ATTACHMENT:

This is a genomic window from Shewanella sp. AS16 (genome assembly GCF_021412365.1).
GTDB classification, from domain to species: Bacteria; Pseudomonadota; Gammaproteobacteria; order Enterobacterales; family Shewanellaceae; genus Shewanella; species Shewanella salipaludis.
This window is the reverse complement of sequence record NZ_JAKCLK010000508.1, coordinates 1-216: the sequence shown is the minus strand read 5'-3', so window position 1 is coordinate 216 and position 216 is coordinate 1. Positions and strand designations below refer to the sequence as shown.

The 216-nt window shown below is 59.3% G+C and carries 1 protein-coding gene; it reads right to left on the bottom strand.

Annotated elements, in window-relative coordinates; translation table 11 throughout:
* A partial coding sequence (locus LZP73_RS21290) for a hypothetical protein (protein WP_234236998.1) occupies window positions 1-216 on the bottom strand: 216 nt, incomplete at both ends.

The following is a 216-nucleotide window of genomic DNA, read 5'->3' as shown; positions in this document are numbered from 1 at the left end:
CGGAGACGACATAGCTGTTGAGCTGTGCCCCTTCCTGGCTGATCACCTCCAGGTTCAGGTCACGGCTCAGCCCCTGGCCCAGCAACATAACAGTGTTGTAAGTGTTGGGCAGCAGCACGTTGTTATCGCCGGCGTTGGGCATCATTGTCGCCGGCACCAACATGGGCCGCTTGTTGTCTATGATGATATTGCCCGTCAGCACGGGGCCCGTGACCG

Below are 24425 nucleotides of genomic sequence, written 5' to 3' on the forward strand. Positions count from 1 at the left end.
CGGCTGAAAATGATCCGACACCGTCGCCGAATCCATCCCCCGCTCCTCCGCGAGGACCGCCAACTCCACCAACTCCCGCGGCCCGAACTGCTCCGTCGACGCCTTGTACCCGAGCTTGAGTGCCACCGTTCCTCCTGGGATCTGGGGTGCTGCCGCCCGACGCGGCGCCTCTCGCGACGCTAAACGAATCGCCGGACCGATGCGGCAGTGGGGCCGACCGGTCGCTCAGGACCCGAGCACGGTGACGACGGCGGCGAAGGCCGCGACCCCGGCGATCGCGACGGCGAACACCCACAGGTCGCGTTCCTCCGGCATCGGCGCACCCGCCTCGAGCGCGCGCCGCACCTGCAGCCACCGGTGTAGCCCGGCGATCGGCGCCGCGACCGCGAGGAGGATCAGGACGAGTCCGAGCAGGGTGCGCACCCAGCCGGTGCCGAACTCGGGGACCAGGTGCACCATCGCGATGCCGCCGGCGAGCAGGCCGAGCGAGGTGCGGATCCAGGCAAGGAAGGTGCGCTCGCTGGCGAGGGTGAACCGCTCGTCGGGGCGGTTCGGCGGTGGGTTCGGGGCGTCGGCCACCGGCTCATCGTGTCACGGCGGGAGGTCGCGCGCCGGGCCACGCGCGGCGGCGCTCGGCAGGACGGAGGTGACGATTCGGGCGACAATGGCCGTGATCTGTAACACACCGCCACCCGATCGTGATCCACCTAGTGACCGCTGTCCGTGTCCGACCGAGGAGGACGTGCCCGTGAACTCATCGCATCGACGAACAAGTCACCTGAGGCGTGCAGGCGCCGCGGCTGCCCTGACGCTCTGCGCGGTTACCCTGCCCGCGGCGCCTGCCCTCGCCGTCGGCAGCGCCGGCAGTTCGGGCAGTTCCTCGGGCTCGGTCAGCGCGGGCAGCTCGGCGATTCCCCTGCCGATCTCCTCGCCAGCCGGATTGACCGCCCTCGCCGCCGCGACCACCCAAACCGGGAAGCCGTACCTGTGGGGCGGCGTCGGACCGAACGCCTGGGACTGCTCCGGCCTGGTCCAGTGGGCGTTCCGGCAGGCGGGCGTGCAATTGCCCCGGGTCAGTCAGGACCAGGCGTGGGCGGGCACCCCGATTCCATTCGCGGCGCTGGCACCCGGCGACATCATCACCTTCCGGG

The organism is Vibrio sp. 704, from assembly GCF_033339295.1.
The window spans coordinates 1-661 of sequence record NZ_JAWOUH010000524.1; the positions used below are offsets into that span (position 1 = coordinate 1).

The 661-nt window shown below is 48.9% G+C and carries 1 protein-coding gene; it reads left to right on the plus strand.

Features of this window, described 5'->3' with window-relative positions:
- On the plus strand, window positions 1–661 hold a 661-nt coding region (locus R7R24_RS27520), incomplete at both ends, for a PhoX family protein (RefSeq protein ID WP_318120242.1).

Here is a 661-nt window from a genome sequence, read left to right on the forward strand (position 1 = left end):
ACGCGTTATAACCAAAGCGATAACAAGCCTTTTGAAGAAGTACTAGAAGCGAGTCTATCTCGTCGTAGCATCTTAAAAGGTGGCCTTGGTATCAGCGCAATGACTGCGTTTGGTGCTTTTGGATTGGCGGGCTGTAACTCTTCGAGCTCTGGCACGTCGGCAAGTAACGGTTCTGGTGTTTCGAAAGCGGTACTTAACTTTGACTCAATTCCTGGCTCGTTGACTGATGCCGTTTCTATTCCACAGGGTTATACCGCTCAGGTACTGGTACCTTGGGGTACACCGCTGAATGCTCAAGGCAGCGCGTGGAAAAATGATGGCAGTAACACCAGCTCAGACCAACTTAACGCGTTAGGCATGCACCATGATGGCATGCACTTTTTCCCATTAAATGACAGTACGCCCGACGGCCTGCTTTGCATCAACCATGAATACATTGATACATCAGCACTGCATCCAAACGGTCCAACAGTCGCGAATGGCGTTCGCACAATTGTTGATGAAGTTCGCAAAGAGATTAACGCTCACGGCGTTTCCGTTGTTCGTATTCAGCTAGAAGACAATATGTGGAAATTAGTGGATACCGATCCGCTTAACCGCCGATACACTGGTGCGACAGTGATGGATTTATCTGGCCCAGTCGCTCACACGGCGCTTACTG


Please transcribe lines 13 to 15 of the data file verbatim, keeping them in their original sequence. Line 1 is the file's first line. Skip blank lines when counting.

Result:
The 661-nt window shown below is 48.9% G+C and carries 1 protein-coding gene; it reads left to right on the plus strand.

Features of this window, described 5'->3' with window-relative positions:
- On the plus strand, window positions 1–661 hold a 661-nt coding region (locus R7R24_RS27520), incomplete at both ends, for a PhoX family protein (RefSeq protein ID WP_318120242.1).